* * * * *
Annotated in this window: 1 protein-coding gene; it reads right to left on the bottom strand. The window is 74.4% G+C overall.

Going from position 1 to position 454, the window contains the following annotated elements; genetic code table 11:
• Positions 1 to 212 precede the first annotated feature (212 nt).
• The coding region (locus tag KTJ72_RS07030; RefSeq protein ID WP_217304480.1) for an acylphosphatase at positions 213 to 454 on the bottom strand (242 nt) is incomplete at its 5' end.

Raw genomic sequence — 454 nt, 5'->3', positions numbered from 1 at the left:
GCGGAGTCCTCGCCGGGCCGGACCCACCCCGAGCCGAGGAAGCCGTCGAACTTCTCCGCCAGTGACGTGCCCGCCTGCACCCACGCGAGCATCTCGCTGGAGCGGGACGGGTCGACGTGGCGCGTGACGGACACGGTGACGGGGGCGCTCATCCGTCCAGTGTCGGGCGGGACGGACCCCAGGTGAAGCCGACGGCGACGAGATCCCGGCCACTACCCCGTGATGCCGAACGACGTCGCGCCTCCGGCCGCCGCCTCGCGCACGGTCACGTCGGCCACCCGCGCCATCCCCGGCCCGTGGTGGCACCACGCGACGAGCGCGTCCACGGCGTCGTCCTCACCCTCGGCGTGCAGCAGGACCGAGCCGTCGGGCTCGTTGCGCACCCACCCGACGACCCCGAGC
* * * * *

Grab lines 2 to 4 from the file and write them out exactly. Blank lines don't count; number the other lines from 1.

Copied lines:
Going from position 1 to position 454, the window contains the following annotated elements; genetic code table 11:
• Positions 1 to 212 precede the first annotated feature (212 nt).
• The coding region (locus tag KTJ72_RS07030; RefSeq protein ID WP_217304480.1) for an acylphosphatase at positions 213 to 454 on the bottom strand (242 nt) is incomplete at its 5' end.